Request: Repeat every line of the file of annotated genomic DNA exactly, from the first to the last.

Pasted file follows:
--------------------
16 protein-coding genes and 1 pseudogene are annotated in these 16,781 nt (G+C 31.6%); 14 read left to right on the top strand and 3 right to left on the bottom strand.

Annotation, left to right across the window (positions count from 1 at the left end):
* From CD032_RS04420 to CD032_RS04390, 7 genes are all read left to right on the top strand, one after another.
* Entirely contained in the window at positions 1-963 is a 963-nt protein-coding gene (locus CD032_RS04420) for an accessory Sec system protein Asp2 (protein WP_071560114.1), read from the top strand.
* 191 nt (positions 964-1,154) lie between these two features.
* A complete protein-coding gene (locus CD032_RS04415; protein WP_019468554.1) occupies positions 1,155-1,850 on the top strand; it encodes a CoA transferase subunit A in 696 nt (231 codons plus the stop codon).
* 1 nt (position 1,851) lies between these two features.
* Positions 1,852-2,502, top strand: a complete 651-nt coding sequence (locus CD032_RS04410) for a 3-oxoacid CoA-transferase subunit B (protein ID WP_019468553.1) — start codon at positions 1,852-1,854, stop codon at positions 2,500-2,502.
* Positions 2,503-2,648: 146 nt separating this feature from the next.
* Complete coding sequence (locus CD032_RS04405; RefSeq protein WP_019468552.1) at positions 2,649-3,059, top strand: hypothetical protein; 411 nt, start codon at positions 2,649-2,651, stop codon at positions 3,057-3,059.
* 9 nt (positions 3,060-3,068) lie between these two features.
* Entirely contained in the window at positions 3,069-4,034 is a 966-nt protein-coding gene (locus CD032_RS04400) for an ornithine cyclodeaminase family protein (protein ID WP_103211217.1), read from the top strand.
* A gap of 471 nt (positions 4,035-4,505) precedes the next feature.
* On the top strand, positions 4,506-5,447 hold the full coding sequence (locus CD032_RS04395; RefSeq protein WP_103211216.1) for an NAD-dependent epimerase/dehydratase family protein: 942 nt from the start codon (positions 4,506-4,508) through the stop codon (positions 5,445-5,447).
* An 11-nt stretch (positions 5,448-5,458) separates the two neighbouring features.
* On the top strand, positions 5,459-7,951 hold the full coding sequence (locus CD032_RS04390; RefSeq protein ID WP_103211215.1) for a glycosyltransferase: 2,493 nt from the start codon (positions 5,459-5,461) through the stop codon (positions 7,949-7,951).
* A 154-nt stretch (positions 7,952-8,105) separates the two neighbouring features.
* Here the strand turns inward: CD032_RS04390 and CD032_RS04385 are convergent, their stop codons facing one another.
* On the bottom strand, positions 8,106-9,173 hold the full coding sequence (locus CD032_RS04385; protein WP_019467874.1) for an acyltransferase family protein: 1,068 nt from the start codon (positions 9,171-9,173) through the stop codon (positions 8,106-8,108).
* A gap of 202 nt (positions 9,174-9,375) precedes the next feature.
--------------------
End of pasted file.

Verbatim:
16 protein-coding genes and 1 pseudogene are annotated in these 16,781 nt (G+C 31.6%); 14 read left to right on the top strand and 3 right to left on the bottom strand.

Annotation, left to right across the window (positions count from 1 at the left end):
* From CD032_RS04420 to CD032_RS04390, 7 genes are all read left to right on the top strand, one after another.
* Entirely contained in the window at positions 1-963 is a 963-nt protein-coding gene (locus CD032_RS04420) for an accessory Sec system protein Asp2 (protein WP_071560114.1), read from the top strand.
* 191 nt (positions 964-1,154) lie between these two features.
* A complete protein-coding gene (locus CD032_RS04415; protein WP_019468554.1) occupies positions 1,155-1,850 on the top strand; it encodes a CoA transferase subunit A in 696 nt (231 codons plus the stop codon).
* 1 nt (position 1,851) lies between these two features.
* Positions 1,852-2,502, top strand: a complete 651-nt coding sequence (locus CD032_RS04410) for a 3-oxoacid CoA-transferase subunit B (protein ID WP_019468553.1) — start codon at positions 1,852-1,854, stop codon at positions 2,500-2,502.
* Positions 2,503-2,648: 146 nt separating this feature from the next.
* Complete coding sequence (locus CD032_RS04405; RefSeq protein WP_019468552.1) at positions 2,649-3,059, top strand: hypothetical protein; 411 nt, start codon at positions 2,649-2,651, stop codon at positions 3,057-3,059.
* 9 nt (positions 3,060-3,068) lie between these two features.
* Entirely contained in the window at positions 3,069-4,034 is a 966-nt protein-coding gene (locus CD032_RS04400) for an ornithine cyclodeaminase family protein (protein ID WP_103211217.1), read from the top strand.
* A gap of 471 nt (positions 4,035-4,505) precedes the next feature.
* On the top strand, positions 4,506-5,447 hold the full coding sequence (locus CD032_RS04395; RefSeq protein WP_103211216.1) for an NAD-dependent epimerase/dehydratase family protein: 942 nt from the start codon (positions 4,506-4,508) through the stop codon (positions 5,445-5,447).
* An 11-nt stretch (positions 5,448-5,458) separates the two neighbouring features.
* On the top strand, positions 5,459-7,951 hold the full coding sequence (locus CD032_RS04390; RefSeq protein ID WP_103211215.1) for a glycosyltransferase: 2,493 nt from the start codon (positions 5,459-5,461) through the stop codon (positions 7,949-7,951).
* A 154-nt stretch (positions 7,952-8,105) separates the two neighbouring features.
* Here the strand turns inward: CD032_RS04390 and CD032_RS04385 are convergent, their stop codons facing one another.
* On the bottom strand, positions 8,106-9,173 hold the full coding sequence (locus CD032_RS04385; protein WP_019467874.1) for an acyltransferase family protein: 1,068 nt from the start codon (positions 9,171-9,173) through the stop codon (positions 8,106-8,108).
* A gap of 202 nt (positions 9,174-9,375) precedes the next feature.